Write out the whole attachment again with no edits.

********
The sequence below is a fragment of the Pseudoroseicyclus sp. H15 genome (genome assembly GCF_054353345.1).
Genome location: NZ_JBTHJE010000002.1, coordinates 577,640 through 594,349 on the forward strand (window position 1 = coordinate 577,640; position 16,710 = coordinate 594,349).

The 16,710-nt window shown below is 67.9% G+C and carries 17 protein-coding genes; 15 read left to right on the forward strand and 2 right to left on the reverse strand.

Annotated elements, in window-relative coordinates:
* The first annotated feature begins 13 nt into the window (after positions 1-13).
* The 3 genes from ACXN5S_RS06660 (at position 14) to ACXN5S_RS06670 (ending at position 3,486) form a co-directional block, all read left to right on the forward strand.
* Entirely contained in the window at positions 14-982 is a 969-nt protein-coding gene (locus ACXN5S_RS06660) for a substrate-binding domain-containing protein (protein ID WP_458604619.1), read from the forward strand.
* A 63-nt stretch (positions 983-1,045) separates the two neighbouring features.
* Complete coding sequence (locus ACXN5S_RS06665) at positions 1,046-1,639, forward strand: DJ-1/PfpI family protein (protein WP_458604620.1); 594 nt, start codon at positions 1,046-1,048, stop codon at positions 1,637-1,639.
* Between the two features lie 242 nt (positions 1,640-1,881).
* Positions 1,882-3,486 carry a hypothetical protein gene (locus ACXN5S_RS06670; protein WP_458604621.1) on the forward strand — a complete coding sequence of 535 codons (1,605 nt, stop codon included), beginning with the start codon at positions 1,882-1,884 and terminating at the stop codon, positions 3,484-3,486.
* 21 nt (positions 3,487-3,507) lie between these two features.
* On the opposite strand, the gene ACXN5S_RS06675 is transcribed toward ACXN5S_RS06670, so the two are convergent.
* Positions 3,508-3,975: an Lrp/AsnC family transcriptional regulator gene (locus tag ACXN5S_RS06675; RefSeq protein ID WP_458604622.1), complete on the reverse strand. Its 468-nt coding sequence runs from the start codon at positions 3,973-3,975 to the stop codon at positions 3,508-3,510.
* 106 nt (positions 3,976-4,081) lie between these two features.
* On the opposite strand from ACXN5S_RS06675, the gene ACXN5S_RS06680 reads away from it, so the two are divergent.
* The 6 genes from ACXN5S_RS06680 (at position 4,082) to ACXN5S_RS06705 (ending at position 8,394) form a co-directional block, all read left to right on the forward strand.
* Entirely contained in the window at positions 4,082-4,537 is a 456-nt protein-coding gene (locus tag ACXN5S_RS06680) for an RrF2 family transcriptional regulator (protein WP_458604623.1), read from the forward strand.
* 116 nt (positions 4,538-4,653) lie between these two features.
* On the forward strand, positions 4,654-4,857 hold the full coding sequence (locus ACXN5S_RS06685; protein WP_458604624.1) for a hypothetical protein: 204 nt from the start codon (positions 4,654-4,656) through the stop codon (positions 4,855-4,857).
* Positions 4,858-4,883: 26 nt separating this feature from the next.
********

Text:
The sequence below is a fragment of the Pseudoroseicyclus sp. H15 genome (genome assembly GCF_054353345.1).
Genome location: NZ_JBTHJE010000002.1, coordinates 577,640 through 594,349 on the forward strand (window position 1 = coordinate 577,640; position 16,710 = coordinate 594,349).

The 16,710-nt window shown below is 67.9% G+C and carries 17 protein-coding genes; 15 read left to right on the forward strand and 2 right to left on the reverse strand.

Annotated elements, in window-relative coordinates:
* The first annotated feature begins 13 nt into the window (after positions 1-13).
* The 3 genes from ACXN5S_RS06660 (at position 14) to ACXN5S_RS06670 (ending at position 3,486) form a co-directional block, all read left to right on the forward strand.
* Entirely contained in the window at positions 14-982 is a 969-nt protein-coding gene (locus ACXN5S_RS06660) for a substrate-binding domain-containing protein (protein ID WP_458604619.1), read from the forward strand.
* A 63-nt stretch (positions 983-1,045) separates the two neighbouring features.
* Complete coding sequence (locus ACXN5S_RS06665) at positions 1,046-1,639, forward strand: DJ-1/PfpI family protein (protein WP_458604620.1); 594 nt, start codon at positions 1,046-1,048, stop codon at positions 1,637-1,639.
* Between the two features lie 242 nt (positions 1,640-1,881).
* Positions 1,882-3,486 carry a hypothetical protein gene (locus ACXN5S_RS06670; protein WP_458604621.1) on the forward strand — a complete coding sequence of 535 codons (1,605 nt, stop codon included), beginning with the start codon at positions 1,882-1,884 and terminating at the stop codon, positions 3,484-3,486.
* 21 nt (positions 3,487-3,507) lie between these two features.
* On the opposite strand, the gene ACXN5S_RS06675 is transcribed toward ACXN5S_RS06670, so the two are convergent.
* Positions 3,508-3,975: an Lrp/AsnC family transcriptional regulator gene (locus tag ACXN5S_RS06675; RefSeq protein ID WP_458604622.1), complete on the reverse strand. Its 468-nt coding sequence runs from the start codon at positions 3,973-3,975 to the stop codon at positions 3,508-3,510.
* 106 nt (positions 3,976-4,081) lie between these two features.
* On the opposite strand from ACXN5S_RS06675, the gene ACXN5S_RS06680 reads away from it, so the two are divergent.
* The 6 genes from ACXN5S_RS06680 (at position 4,082) to ACXN5S_RS06705 (ending at position 8,394) form a co-directional block, all read left to right on the forward strand.
* Entirely contained in the window at positions 4,082-4,537 is a 456-nt protein-coding gene (locus tag ACXN5S_RS06680) for an RrF2 family transcriptional regulator (protein WP_458604623.1), read from the forward strand.
* 116 nt (positions 4,538-4,653) lie between these two features.
* On the forward strand, positions 4,654-4,857 hold the full coding sequence (locus ACXN5S_RS06685; protein WP_458604624.1) for a hypothetical protein: 204 nt from the start codon (positions 4,654-4,656) through the stop codon (positions 4,855-4,857).
* Positions 4,858-4,883: 26 nt separating this feature from the next.